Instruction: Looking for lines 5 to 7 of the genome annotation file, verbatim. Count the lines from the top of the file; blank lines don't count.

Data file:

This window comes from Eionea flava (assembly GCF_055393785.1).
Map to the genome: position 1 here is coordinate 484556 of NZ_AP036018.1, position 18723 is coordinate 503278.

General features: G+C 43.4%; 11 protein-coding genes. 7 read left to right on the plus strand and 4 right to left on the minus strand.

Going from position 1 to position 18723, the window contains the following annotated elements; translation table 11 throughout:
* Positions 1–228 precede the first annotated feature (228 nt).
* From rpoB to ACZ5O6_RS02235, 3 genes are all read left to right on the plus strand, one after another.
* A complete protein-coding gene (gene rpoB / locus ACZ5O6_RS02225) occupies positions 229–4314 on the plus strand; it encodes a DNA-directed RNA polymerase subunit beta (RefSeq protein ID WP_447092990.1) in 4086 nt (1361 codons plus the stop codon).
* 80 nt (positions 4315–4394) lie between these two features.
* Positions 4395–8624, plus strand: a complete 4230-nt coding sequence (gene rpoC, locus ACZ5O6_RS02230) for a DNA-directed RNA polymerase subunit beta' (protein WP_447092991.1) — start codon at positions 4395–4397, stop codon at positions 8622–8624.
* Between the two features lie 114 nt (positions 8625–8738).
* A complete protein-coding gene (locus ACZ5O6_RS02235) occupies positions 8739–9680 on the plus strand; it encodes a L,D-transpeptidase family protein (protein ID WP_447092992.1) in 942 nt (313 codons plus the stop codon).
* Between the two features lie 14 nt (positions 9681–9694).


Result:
* Positions 1–228 precede the first annotated feature (228 nt).
* From rpoB to ACZ5O6_RS02235, 3 genes are all read left to right on the plus strand, one after another.
* A complete protein-coding gene (gene rpoB / locus ACZ5O6_RS02225) occupies positions 229–4314 on the plus strand; it encodes a DNA-directed RNA polymerase subunit beta (RefSeq protein ID WP_447092990.1) in 4086 nt (1361 codons plus the stop codon).